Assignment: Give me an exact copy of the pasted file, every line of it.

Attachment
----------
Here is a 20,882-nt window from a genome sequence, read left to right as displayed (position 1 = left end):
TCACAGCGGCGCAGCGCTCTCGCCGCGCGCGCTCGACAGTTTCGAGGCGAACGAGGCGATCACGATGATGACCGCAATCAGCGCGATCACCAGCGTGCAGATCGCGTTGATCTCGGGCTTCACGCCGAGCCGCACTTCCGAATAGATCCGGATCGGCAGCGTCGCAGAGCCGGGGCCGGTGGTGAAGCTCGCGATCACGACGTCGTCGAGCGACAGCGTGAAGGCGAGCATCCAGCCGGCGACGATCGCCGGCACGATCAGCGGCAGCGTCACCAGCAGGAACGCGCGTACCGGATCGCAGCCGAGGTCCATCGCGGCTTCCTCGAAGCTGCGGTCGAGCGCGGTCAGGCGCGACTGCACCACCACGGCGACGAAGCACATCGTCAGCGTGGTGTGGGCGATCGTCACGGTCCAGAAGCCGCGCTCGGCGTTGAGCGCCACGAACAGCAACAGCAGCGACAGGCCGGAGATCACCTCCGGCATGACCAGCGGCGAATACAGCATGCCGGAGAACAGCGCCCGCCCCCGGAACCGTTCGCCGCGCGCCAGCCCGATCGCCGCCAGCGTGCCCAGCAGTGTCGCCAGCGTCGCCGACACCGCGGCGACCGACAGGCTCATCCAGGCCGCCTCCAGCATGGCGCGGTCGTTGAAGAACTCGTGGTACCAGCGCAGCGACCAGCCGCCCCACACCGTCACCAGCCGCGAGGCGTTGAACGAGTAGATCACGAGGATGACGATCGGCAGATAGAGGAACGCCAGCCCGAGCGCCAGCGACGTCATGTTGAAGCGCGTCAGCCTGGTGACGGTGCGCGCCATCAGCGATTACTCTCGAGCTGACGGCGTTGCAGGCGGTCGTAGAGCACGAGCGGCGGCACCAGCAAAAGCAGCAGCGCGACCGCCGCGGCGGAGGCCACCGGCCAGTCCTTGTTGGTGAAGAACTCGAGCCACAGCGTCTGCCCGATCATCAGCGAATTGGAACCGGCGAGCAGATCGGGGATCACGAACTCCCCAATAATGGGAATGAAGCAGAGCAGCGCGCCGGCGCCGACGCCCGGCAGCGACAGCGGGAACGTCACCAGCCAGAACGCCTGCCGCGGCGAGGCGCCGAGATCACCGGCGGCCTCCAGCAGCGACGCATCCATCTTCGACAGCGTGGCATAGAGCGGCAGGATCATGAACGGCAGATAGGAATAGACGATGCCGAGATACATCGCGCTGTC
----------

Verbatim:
Here is a 20,882-nt window from a genome sequence, read left to right as displayed (position 1 = left end):
TCACAGCGGCGCAGCGCTCTCGCCGCGCGCGCTCGACAGTTTCGAGGCGAACGAGGCGATCACGATGATGACCGCAATCAGCGCGATCACCAGCGTGCAGATCGCGTTGATCTCGGGCTTCACGCCGAGCCGCACTTCCGAATAGATCCGGATCGGCAGCGTCGCAGAGCCGGGGCCGGTGGTGAAGCTCGCGATCACGACGTCGTCGAGCGACAGCGTGAAGGCGAGCATCCAGCCGGCGACGATCGCCGGCACGATCAGCGGCAGCGTCACCAGCAGGAACGCGCGTACCGGATCGCAGCCGAGGTCCATCGCGGCTTCCTCGAAGCTGCGGTCGAGCGCGGTCAGGCGCGACTGCACCACCACGGCGACGAAGCACATCGTCAGCGTGGTGTGGGCGATCGTCACGGTCCAGAAGCCGCGCTCGGCGTTGAGCGCCACGAACAGCAACAGCAGCGACAGGCCGGAGATCACCTCCGGCATGACCAGCGGCGAATACAGCATGCCGGAGAACAGCGCCCGCCCCCGGAACCGTTCGCCGCGCGCCAGCCCGATCGCCGCCAGCGTGCCCAGCAGTGTCGCCAGCGTCGCCGACACCGCGGCGACCGACAGGCTCATCCAGGCCGCCTCCAGCATGGCGCGGTCGTTGAAGAACTCGTGGTACCAGCGCAGCGACCAGCCGCCCCACACCGTCACCAGCCGCGAGGCGTTGAACGAGTAGATCACGAGGATGACGATCGGCAGATAGAGGAACGCCAGCCCGAGCGCCAGCGACGTCATGTTGAAGCGCGTCAGCCTGGTGACGGTGCGCGCCATCAGCGATTACTCTCGAGCTGACGGCGTTGCAGGCGGTCGTAGAGCACGAGCGGCGGCACCAGCAAAAGCAGCAGCGCGACCGCCGCGGCGGAGGCCACCGGCCAGTCCTTGTTGGTGAAGAACTCGAGCCACAGCGTCTGCCCGATCATCAGCGAATTGGAACCGGCGAGCAGATCGGGGATCACGAACTCCCCAATAATGGGAATGAAGCAGAGCAGCGCGCCGGCGCCGACGCCCGGCAGCGACAGCGGGAACGTCACCAGCCAGAACGCCTGCCGCGGCGAGGCGCCGAGATCACCGGCGGCCTCCAGCAGCGACGCATCCATCTTCGACAGCGTGGCATAGAGCGGCAGGATCATGAACGGCAGATAGGAATAGACGATGCCGAGATACATCGCGCTGTC